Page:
JUST A GUY AND HIS CIRCLE OF ROCKHEADS PALS: According to Variety, Entourage creator Doug Ellin has sold his next series to HBO. This one deals with a 40-something hedge fund trader and his buddies. Ellin describes it as "a mature version of Entourage set on Wall Street."

As a point of personal privilege, I would just like to note that it's not so clear to me that hedge fund traders are any more mature than Vince, E, Drama, and Turtle.
LET'S WIPE THAT COPY OF CAN'T BUY ME LOVE OFF ISAIAH'S AMAZON WISHLIST: For those who like their Grey's Anatomy news to be as soapy as the show itself, the New York Daily News is happy to oblige. Patrick Dempsey and Isaiah Washington in long-standing feud! Washington, annoyed by cover-boy furor over Dempsey, grabbed Dempsey by the neck! (I am deeply reassured as to the veracity of this saga by National Enquirer editor David Perel's pronouncement that "the sourcing on this story is rock-solid.")

Next thing you know, someone will be poisoning Katie Heigl's muffins.
AND IT'S ALMOST 4500 WØRDS LONG: New York magazine/Fametracker scribe Adam Sternbergh has written a fascinating profile of Stephen Colbert, well worth your time:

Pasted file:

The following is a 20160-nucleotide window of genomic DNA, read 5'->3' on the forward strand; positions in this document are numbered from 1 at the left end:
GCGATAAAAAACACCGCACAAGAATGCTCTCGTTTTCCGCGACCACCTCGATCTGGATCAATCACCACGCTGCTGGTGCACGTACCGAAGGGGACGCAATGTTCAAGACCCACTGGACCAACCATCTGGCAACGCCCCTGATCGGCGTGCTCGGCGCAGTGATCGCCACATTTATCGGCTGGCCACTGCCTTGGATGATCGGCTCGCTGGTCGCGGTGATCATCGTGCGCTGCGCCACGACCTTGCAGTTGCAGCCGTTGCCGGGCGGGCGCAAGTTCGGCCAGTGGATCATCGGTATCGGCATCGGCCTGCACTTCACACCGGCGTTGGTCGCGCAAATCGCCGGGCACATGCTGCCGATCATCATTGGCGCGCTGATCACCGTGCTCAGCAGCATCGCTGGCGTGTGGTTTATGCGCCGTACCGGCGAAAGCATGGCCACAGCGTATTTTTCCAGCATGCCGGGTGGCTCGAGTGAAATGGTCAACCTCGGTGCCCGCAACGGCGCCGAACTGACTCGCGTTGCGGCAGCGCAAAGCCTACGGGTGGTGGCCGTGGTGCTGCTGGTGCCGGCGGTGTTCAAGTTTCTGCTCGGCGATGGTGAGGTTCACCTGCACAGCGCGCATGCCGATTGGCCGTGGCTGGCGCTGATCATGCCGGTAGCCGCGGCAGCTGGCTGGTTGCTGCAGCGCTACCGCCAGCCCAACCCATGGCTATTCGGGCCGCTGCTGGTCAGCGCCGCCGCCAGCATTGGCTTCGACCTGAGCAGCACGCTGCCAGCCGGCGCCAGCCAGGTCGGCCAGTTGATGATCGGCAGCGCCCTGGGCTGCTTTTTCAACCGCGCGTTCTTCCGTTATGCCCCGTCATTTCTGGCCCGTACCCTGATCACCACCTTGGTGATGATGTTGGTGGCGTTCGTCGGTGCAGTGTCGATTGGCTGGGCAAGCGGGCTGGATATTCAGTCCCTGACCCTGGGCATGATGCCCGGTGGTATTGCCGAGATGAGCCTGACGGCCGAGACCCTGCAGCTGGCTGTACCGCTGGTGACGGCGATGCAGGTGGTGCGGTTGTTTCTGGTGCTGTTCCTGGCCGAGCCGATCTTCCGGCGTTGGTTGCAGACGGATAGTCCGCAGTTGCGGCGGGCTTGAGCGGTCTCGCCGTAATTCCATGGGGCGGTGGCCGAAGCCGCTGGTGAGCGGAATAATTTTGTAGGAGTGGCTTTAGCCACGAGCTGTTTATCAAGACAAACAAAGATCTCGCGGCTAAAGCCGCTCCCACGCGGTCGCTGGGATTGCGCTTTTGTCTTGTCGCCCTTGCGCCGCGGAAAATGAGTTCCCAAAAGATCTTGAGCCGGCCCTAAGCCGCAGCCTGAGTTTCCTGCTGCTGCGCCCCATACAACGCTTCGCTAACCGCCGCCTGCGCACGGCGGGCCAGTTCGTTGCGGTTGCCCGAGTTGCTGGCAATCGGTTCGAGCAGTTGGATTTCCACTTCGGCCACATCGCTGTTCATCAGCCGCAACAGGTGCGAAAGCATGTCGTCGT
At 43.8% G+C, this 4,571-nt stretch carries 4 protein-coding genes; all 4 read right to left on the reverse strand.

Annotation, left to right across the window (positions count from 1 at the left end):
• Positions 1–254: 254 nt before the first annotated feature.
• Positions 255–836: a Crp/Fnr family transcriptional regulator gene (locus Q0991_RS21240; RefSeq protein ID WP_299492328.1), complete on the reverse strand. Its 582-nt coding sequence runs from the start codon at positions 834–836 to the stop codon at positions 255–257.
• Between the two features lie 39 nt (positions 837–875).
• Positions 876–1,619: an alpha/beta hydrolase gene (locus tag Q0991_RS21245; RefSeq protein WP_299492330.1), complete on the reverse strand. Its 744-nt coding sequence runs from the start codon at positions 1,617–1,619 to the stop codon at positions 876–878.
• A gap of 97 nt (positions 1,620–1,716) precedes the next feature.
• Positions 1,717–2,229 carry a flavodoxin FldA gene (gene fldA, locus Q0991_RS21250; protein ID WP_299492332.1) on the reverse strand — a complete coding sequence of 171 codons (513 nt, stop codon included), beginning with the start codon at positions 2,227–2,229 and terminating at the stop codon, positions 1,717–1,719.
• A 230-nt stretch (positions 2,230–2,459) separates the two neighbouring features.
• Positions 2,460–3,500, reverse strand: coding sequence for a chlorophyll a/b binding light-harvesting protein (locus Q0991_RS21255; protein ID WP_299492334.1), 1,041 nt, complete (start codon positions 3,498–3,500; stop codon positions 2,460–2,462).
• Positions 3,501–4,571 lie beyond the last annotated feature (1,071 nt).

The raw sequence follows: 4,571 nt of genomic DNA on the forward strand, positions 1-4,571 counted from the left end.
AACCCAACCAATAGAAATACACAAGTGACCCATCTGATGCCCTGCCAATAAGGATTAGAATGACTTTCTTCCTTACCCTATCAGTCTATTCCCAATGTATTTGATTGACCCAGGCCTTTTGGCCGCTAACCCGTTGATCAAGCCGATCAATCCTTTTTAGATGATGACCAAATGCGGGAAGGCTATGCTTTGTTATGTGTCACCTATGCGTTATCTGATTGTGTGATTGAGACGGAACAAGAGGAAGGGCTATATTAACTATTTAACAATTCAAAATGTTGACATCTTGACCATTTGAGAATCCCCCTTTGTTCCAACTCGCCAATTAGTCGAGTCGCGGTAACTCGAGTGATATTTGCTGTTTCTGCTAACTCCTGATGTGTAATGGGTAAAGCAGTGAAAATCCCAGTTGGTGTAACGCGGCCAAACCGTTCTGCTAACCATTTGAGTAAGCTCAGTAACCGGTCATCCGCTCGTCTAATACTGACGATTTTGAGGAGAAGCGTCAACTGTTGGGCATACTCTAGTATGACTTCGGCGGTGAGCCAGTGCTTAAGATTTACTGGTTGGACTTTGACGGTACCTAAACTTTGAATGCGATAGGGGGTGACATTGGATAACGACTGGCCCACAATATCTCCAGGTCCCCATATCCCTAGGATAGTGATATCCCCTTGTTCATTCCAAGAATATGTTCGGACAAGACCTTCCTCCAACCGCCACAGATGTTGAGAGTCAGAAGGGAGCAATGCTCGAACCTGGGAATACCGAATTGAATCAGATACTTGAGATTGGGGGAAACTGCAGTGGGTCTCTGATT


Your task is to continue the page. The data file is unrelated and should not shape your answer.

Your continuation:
During his own media moment, which peaked around the 2004 election, Stewart reliably sidestepped the question of his influence, and he’s always remained studiously nonpartisan, even though his personal politics aren’t hard to discern. The politics of Colbert, the person, are more difficult to unravel — “I’m not a political person, and I certainly don’t have the answers,” is his refrain — but Colbert, the character, now commands the power of his growing “Colbert Nation” in a manner The Daily Show has never attempted with its fans. In recent months, Colbert has dispatched his followers on a rampage of merry mischief: bombing the Website of a junior-league hockey team holding a name-our-mascot campaign (the team’s mascot is now Steagle Colbeagle the Eagle); hijacking an online poll posted by Hungary’s Economic Ministry to name a new bridge over the Danube the Stephen Colbert Bridge (he topped the poll, but Hungary disqualified him because he’s not dead); sabotaging Wikipedia, the collectively edited online encyclopedia, after Colbert coined “Wikiality,” a reality that exists simply because enough people agree on it. These are all pranks, of course, but they would have fallen flat if there wasn’t a real Colbert Nation waiting to be mobilized. Ironically —a nd not really in the Col-Bear ironic way—he’s become something very close to what he’s parodying, a kind of Bill O’Reilly for the angry left. “The funny thing is, I knew when we were developing this show, we were doing a show that parodies the cult of personality,” he says. “And yet, if the show was successful, it would generate a cult of personality. It had to. That means it’s working.”